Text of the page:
Intergenerational Indigenous Inequality in Colonial Nation States

Thursday, 19 July 2018: 10:30-12:20
RC05 Racism, Nationalism, Indigeneity and Ethnicity (host committee)

Language: English

Intergenerational transfer of social inequalities is the common experience of the colonised Indigenous peoples of first world nation states such as Australia, New Zealand, Canada and the United States. The constant of official statistics of these nations is the heavy over-representation of  Aboriginal, Torres Strait Islander, Maori, Native Americans, Native Hawaiians, Alaskan Natives, First Nations Metis, Saami and Ainu peoples on all measures of disadvantage including: poverty unemployment, criminal justice system engagement, mortality and morbidity; child health; low education rates.

These indicators of social, cultura, political and economic inequality continue almost unchanged despite the long line of  formal inquiries into the welfare of Indigenous peoples instituted in these nations such as the 1996 Canadian Royal Commission on Aboriginal Peoples or the 2000 Australian Government Inquiry into Indigenous health.  

This session will encourage papers that address the topic, empirically and theoretically, of intergenerational Indigenous cultural, political and economic inequality within coloniser nation states. Within this broader topic, the session will emphasise discussion of not only intergenerational effects on Indigenous peoples but on alternative narratives of Indigenous futures. This is not a call to a return to deficit research but rather is the opportunity to provide Indigenous-centred perspectives and solutions.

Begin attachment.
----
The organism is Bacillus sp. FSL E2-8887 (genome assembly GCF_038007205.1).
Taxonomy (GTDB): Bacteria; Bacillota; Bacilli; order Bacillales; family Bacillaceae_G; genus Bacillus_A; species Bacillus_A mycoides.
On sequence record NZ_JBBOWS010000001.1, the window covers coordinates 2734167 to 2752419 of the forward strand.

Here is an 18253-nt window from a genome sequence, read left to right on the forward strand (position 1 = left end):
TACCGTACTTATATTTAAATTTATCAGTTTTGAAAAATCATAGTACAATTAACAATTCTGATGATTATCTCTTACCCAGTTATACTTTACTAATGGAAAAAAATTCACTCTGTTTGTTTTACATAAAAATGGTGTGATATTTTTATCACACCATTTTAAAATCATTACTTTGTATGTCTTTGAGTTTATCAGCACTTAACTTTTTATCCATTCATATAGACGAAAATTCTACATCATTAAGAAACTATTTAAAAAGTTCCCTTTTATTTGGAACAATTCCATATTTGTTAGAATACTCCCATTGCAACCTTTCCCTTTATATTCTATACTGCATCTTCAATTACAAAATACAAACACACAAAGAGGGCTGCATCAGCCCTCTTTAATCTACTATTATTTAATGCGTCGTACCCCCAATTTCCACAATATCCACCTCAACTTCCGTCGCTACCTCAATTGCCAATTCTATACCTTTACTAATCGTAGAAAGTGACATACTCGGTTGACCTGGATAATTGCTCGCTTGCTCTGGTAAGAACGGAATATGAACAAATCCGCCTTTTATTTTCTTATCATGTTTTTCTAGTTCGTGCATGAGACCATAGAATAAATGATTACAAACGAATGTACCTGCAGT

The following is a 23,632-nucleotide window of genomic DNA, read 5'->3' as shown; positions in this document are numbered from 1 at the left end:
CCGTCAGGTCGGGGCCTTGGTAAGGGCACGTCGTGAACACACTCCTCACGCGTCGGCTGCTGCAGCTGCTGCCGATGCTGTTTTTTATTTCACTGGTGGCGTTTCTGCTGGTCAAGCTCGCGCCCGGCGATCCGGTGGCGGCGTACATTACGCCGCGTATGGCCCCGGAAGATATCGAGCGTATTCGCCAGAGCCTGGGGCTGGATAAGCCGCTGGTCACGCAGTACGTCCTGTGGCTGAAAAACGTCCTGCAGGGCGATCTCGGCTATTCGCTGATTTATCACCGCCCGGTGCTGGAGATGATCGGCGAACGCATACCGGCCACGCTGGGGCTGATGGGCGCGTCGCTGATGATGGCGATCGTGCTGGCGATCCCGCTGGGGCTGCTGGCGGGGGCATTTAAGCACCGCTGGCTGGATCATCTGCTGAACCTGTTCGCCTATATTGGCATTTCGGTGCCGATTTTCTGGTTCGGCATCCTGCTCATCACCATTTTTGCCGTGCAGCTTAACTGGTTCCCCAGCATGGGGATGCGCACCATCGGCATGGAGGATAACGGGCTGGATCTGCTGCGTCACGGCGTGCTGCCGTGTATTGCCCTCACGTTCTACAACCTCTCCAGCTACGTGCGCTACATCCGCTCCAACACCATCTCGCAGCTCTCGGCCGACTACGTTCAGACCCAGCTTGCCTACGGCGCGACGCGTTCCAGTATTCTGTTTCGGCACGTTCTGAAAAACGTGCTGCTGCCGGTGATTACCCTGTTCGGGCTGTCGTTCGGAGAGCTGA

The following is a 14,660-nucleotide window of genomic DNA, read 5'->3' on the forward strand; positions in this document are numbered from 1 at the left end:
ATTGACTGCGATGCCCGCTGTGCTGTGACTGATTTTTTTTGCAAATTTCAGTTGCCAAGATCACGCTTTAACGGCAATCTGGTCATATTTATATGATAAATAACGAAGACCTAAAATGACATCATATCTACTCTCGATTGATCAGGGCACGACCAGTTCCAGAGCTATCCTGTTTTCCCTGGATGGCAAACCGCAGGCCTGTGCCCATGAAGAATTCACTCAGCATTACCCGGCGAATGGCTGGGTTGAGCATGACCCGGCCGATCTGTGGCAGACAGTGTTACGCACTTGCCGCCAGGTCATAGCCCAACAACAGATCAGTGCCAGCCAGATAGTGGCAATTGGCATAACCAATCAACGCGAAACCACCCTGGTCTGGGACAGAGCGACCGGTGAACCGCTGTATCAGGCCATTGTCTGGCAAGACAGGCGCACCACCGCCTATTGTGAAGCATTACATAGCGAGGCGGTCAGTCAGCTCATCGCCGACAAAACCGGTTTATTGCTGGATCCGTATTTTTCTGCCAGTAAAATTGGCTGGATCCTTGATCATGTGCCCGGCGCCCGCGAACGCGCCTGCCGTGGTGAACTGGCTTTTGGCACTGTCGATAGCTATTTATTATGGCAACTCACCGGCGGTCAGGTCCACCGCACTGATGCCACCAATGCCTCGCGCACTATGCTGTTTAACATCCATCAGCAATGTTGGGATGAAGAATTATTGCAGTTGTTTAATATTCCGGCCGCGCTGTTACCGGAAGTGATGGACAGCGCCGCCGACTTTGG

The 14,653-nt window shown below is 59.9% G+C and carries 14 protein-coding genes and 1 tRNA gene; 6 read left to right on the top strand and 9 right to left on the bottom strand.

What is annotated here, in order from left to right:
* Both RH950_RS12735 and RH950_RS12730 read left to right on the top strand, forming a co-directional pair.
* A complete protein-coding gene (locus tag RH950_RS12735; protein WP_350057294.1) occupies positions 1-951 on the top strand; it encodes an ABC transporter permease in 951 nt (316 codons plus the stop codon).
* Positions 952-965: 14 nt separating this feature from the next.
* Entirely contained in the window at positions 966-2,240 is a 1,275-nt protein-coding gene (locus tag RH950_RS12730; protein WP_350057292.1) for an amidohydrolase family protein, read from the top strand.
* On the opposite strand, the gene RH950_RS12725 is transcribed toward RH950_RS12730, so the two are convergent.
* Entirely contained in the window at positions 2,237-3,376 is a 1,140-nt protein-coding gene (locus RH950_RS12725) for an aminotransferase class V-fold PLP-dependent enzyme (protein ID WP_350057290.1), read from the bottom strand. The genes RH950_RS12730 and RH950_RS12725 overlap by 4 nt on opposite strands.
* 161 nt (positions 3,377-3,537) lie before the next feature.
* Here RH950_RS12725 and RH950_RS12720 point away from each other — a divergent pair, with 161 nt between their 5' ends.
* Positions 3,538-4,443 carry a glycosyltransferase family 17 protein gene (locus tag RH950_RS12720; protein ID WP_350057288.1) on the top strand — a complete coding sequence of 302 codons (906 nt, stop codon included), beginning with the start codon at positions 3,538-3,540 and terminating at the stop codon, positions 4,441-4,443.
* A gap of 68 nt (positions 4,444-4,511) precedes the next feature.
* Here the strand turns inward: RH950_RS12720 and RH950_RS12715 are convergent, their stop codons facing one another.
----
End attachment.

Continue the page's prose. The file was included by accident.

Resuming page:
The aim is to have the session present a series of papers that address the Forum’s theme of the Power, Violence and Justice: Reflections, Responses and Responsibilities within the context of Indigenous intergenerational inequality.

Session Organizers:
Margaret WALTER, University of Tasmania, Australia and Tracey MCINTOSH, University of Auckland, New Zealand
Oral Presentations
Education for Reconciliation: Confronting the Challenge of Residential Schooling and Its Intergenerational Impact in Canada
Terry WOTHERSPOON, University of Saskatchewan, Canada; Emily MILNE, MacEwan University, Canada
Doing Time in the Colonized City: Indigenous Youth Solidarities in the ‘Vivid Present’
Joanna KIDMAN, Victoria University of Wellington, New Zealand